Last month we talked about the major rash of break-ins in South Africa for some Ford car owners. The weak Ford locks made the Ford Fiesta and EcoSport ripe targets for thieves in Soth Africa. Reports indicated that all a criminal needed to do to gain access to the car was use a screwdriver along with bodyweight, and all doors of the car could be opened. Some vehicle owners reported that they would fix the lock only to have them broken into again in short order.
Ford had acknowledged the weak Ford locks and said that a fix was in the works. What angered many owners of the impacted Fiesta and EcoSport cars was that Ford had stated that there would be a cost to fix the issue despite it being an apparent design defect. Reports indicate that each time a person had to repair the locks it cost 3500ZAR, which is about $240.
Ford has released a written statement today noting that it has been testing various models in the Ford line to understand potential security vulnerabilities around the key lock barrel. Ford says that during testing it found that the Focus ST and Focus RS are unaffected by the weak Ford locks issue.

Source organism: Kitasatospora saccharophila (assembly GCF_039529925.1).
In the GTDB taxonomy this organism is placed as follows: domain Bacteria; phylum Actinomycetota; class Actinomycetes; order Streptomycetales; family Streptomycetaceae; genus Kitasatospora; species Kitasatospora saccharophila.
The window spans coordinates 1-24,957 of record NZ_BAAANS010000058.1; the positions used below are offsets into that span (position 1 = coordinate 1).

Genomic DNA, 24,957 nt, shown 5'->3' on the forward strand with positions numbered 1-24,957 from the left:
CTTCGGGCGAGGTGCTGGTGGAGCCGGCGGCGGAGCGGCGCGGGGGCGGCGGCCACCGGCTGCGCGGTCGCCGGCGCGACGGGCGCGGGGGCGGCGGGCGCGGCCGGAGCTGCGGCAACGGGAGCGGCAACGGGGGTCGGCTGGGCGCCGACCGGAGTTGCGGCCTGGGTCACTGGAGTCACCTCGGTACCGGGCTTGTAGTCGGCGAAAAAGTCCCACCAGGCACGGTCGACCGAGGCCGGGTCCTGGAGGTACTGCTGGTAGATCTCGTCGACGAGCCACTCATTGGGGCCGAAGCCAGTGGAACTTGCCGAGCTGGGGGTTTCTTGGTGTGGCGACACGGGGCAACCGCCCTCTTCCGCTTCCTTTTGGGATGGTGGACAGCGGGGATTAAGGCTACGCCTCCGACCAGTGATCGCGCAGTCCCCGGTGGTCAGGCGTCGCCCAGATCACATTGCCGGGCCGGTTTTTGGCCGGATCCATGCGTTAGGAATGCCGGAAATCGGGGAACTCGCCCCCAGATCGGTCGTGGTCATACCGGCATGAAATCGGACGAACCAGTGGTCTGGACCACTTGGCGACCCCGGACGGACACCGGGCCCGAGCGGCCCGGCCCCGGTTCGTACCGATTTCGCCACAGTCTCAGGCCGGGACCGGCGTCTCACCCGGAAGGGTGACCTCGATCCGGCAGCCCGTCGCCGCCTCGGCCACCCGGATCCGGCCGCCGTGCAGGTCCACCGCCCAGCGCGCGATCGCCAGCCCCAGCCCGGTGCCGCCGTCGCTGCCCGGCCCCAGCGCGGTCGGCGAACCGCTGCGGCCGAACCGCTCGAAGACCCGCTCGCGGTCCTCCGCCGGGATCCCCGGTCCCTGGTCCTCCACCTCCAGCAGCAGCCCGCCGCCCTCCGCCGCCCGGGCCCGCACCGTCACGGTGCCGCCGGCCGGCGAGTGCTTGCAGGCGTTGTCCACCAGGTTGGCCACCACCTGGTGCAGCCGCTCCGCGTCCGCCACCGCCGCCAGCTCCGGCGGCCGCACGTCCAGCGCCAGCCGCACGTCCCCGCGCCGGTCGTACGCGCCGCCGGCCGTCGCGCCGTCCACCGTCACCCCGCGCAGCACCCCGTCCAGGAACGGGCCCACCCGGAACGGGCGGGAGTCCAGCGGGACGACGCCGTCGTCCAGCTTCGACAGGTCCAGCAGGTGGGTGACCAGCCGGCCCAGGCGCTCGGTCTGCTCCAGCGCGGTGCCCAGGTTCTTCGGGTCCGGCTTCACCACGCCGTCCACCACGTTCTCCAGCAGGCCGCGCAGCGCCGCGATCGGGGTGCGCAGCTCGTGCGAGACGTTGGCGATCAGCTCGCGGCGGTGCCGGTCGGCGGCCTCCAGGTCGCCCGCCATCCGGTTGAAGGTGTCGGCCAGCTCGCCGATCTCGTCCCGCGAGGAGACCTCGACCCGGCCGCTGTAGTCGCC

Ford did find that certain Focus Ambiente and Trend models built in September 2015 and up could be targeted using the old screwdriver and bodyweight trick. Ford says that the weakness it identified in perimeter security means that if the driver door lock is forced open, all doors are unlocked and the tailgate microswitch is activated.
The dealer network is ready to help Focus customers with a security update for the cost of R155.25 including VAT, which is about $11. If the user needs a replacement lock, the lock itself is R1199, which is about $85. Interestingly when we originally reported on this, the Focus wasn’t mentioned in the weak Ford lock controversy. The Fiesta and EcoSport that was mentioned aren’t mentioned in the Ford letter. The status of lock repairs for those vehicles is unknown.